Thursday 9 June 2016

Thunderstorms & Sunshine: Days of Contrast

Coire an Lochain

That the weather can change rapidly in the Scottish Highlands is a truism. ‘Four seasons in one day’, as the saying goes. Sometimes the contrast is stark though and so it was on two days this week when I went on two short walks.

River Spey

The first was along the River Spey on a very hot day. The river shimmered in the heat. The sky was blue, distant clouds white. The banks of the river were rich with fresh vegetation and bright with blossom and early summer flowers. On sandy beaches children paddled in the edges of the river. Anglers waded out into the water thigh-deep to cast their lines. Further along a group of teenagers were swimming, splashing and shrieking out in the middle of the river. Away from the people birds dozed on rocks in the hot sun – mallards, pied wagtails, dippers, common sandpipers, black-headed gulls. All somnolent and still. It was a perfect summer’s day, an idyll, the sort of day summer should be.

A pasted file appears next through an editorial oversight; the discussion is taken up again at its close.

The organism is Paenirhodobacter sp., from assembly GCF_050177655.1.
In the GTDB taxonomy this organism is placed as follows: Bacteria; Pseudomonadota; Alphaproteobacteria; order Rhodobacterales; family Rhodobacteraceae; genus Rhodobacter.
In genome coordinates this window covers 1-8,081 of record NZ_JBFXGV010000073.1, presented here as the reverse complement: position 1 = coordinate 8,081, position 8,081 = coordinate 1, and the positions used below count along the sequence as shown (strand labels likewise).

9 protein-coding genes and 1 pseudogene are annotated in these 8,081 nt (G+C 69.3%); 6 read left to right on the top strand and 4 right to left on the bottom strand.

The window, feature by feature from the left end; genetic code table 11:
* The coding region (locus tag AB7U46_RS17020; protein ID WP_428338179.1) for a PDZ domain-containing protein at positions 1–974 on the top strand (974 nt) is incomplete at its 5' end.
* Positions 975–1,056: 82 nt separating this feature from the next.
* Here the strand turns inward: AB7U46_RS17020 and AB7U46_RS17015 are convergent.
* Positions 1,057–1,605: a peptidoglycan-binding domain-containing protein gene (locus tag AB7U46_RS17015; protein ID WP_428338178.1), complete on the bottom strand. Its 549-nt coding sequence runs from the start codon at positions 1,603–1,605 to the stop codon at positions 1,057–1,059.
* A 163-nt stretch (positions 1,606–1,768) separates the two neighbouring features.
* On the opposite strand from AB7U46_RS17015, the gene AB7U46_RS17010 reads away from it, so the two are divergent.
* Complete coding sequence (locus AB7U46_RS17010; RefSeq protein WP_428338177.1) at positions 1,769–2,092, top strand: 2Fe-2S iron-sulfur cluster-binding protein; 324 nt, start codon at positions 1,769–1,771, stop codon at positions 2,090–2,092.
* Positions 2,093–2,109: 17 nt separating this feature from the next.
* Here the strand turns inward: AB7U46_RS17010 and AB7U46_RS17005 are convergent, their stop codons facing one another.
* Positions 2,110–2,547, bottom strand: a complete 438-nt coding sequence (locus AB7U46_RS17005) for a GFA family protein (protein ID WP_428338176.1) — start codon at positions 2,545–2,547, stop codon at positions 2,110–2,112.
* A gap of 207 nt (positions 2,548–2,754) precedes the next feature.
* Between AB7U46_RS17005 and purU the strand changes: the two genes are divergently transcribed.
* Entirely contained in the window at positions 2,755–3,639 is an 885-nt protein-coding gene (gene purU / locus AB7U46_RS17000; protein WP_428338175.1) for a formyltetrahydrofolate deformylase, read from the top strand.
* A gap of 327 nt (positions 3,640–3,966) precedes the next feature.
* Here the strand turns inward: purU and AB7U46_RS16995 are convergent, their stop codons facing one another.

River Spey

A day later I was in Aviemore as the first crash of thunder shook the skies and the rain began, torrential rain that lasted for several hours. It’s not wise being up high in thunderstorms (I’ve run from them a few times) so I amended my plans to a walk into the Northern Corries, and only that if the storm eased. In Corrie Cas I sat in the car watching the rain lashing down and decided another coffee was a good idea. Eventually the rain lessened a little and I ventured out. Although the sky was solid grey the cloud was above the summits. Heading into the lower reaches of Coire an t-Sneachda I could see a surprising amount of snow hanging on the walls of Coire an Lochain. After many days of hot sunshine I thought more would have gone. 

View over Glenmore to Meall a'Bhuachaille

Before I reached the upper corrie the rain strengthened again and there was a hint of thunder, just a distant faint rumble but enough to make me feel exposed. I turned and retreated back to the car, looking over a mist-filled Glenmore to the dark outlines of the Meall a’Bhuachaille hills. Only the new bright grass beside the path made any connection with the lush richness and sunshine of the day before.

It really was wet

1 comment: